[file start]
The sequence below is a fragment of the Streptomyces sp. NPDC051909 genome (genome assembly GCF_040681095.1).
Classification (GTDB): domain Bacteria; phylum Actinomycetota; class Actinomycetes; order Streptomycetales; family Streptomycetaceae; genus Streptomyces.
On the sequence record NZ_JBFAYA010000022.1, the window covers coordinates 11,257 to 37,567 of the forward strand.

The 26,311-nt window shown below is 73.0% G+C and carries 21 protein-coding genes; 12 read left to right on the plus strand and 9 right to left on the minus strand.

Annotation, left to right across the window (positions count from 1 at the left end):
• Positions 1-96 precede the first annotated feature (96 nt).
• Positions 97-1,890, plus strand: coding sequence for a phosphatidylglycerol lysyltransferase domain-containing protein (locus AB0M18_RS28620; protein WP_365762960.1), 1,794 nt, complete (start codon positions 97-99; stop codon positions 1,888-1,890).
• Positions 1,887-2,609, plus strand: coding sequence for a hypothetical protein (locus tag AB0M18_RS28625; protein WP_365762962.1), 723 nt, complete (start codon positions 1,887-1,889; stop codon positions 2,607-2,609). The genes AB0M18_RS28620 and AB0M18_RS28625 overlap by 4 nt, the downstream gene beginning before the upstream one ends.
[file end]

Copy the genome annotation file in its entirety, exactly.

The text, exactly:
The sequence below is a fragment of the Streptomyces sp. NPDC051909 genome (genome assembly GCF_040681095.1).
Classification (GTDB): domain Bacteria; phylum Actinomycetota; class Actinomycetes; order Streptomycetales; family Streptomycetaceae; genus Streptomyces.
On the sequence record NZ_JBFAYA010000022.1, the window covers coordinates 11,257 to 37,567 of the forward strand.

The 26,311-nt window shown below is 73.0% G+C and carries 21 protein-coding genes; 12 read left to right on the plus strand and 9 right to left on the minus strand.

Annotation, left to right across the window (positions count from 1 at the left end):
• Positions 1-96 precede the first annotated feature (96 nt).
• Positions 97-1,890, plus strand: coding sequence for a phosphatidylglycerol lysyltransferase domain-containing protein (locus AB0M18_RS28620; protein WP_365762960.1), 1,794 nt, complete (start codon positions 97-99; stop codon positions 1,888-1,890).
• Positions 1,887-2,609, plus strand: coding sequence for a hypothetical protein (locus tag AB0M18_RS28625; protein WP_365762962.1), 723 nt, complete (start codon positions 1,887-1,889; stop codon positions 2,607-2,609). The genes AB0M18_RS28620 and AB0M18_RS28625 overlap by 4 nt, the downstream gene beginning before the upstream one ends.